GOP presidential nominee Donald Trump has banked a lot on the old saw that “any publicity is good publicity.” That may be true when selling widgets to suggestable consumers. But Geoffrey Skelley has put the notion to the test in his Crystal Ball post “The Danger of the Political Limelight,” and the results suggest otherwise, at least when one of the candidates is named Donald Trump. Skelley explains:
…Using Gallup data for the question “Did you read, hear, or see anything about Hillary Clinton/Donald Trump in the last day or two?” and comparative Google Trend data for the search terms “Hillary Clinton” and “Donald Trump” in the United States, it really does appear that the candidate receiving more attention tends to struggle more.
Probing “the correlation between the polls and the Gallup data as well as the correlation between the polls and the Google Trends data,” Skelley explains that “First, we compared the Gallup data to the polling averages from HuffPost Pollster and RealClearPolitics, taking the percentage of respondents each day for Gallup who said they read, heard, or saw something about Trump and subtracting the percentage who said the same about Clinton. Then we compared the Trump margin in Gallup’s data to Trump’s margin in the polling averages. It should be noted that, on average, Trump has had slightly more net attention than Clinton by a five percentage point margin in Gallup’s measure…” In addition,
…Each candidate received gobs of attention during their party conventions, which complicates any analysis. So if we look at time periods after the convention, it’s easier to sort out who is going through spells of greater or lesser attention from the public. For the period from Aug. 1 (the Democratic convention ended on July 28) to now, the correlation is moderately strong — just above .5 — for all four polling averages. During this time, when one of the nominees has garnered notably more attention, always for negative revelations, that candidate has suffered…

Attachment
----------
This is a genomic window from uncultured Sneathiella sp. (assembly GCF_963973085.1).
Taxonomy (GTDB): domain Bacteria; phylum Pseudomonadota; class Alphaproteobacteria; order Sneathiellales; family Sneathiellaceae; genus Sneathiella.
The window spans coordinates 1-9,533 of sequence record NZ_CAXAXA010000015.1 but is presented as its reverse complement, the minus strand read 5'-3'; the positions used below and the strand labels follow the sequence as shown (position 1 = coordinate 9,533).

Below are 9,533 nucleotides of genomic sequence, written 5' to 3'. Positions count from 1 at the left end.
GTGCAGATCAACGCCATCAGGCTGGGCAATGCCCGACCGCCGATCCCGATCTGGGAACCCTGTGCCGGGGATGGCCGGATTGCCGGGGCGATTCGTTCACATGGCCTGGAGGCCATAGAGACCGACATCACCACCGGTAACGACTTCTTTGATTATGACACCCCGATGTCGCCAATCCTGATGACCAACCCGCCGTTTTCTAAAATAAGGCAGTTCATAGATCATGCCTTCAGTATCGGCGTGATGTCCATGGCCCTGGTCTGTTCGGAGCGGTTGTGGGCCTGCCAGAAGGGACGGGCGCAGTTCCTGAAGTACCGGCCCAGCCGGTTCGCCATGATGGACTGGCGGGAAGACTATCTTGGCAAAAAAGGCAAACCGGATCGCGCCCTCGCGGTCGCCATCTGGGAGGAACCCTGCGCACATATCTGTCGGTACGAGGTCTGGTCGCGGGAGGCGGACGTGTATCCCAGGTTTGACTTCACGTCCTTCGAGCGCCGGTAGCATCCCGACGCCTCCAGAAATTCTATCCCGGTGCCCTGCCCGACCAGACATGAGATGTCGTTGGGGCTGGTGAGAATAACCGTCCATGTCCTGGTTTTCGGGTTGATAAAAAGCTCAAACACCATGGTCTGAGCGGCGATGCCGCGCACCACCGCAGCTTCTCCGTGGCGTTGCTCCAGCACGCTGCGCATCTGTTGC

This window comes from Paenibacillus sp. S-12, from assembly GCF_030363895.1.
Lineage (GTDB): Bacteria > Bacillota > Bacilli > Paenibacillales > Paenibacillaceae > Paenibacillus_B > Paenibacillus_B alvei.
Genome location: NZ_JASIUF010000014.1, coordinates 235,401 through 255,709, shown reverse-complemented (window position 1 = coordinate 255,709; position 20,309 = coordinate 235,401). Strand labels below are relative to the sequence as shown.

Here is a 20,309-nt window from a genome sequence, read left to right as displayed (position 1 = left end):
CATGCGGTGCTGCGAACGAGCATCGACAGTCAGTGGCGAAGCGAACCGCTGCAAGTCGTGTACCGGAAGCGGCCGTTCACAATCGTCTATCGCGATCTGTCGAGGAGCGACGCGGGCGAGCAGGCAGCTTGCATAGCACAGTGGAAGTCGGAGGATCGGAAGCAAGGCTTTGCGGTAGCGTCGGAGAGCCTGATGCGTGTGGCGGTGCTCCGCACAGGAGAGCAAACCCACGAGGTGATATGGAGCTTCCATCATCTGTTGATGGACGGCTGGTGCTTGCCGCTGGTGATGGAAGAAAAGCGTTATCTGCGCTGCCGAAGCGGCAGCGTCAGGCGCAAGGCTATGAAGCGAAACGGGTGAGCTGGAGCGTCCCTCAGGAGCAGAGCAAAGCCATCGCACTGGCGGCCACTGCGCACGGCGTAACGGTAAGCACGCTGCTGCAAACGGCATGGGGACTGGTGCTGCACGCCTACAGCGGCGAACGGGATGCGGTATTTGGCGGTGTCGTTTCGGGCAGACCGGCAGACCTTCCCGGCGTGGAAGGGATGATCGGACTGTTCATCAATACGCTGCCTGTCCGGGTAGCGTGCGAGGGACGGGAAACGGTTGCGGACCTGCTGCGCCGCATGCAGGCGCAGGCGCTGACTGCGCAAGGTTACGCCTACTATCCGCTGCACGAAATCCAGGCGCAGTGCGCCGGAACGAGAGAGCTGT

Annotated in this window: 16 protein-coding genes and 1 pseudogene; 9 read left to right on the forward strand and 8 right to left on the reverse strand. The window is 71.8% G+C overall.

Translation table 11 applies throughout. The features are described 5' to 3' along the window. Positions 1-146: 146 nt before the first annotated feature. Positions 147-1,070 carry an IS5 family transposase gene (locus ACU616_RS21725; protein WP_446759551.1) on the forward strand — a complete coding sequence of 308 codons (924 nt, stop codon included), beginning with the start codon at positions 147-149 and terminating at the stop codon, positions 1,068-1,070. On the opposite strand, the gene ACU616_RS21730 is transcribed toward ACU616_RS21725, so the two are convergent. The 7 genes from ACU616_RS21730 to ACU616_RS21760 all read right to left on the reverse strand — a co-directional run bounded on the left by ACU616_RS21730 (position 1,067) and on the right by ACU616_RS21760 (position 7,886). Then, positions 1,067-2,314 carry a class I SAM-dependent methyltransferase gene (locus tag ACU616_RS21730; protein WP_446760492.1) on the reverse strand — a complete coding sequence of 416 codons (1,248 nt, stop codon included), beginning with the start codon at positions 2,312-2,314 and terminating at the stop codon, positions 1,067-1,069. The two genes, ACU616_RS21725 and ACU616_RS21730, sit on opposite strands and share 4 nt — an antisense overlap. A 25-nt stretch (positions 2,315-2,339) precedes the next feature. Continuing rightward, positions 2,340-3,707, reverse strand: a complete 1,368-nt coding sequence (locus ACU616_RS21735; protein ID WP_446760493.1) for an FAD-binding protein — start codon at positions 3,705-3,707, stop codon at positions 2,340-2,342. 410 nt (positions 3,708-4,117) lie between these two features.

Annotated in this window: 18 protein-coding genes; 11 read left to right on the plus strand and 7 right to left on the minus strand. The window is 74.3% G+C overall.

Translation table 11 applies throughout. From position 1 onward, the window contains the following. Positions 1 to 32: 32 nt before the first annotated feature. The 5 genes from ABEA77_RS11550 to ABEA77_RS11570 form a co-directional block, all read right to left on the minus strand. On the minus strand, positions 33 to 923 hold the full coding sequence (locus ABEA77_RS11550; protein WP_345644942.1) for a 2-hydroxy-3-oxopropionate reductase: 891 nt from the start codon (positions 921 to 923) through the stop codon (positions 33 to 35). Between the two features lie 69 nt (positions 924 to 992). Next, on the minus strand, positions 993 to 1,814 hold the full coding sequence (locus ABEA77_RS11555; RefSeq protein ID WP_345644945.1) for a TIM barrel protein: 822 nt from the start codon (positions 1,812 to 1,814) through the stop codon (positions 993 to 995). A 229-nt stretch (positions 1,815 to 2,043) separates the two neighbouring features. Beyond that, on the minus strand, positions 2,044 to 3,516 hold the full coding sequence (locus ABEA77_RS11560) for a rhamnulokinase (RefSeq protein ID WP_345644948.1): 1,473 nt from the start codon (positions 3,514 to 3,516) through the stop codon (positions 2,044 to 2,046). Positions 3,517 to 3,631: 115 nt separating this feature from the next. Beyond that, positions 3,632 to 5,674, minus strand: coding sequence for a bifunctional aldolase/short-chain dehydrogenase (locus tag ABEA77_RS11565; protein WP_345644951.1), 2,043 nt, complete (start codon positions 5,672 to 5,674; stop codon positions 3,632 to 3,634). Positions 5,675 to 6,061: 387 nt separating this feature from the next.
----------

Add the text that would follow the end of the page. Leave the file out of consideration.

Also, “Clinton and Trump have the highest unfavorable ratings of any major party nominees in modern history, notes Skelley. “Thus, when one has been in the news a good deal more than the other, it has usually been because of negative stories (outside of some convention coverage).”
Noting that “modern media coverage, especially in the Trump-Clinton contest, tends to be fairly negative,” Skelley concludes that “there is sufficient evidence to say that the 2016 presidential election has two highly disliked major party nominees who seem to perform worse the more attention they attract.”
Three weeks out, Clinton seems to be holding a lead in the polling average of about 5 points. And, while the horserace polls have shifted subtly with the media’s focus on the troubles of one presidential candidate over the other, it appears that Trump’s media coverage has been significantly more damaging overall. This may not apply quite as well to future presidential campaigns. But it looks like Trump is proving that the “any publicity is good publicity” notion is a bad premise for media strategy in politics.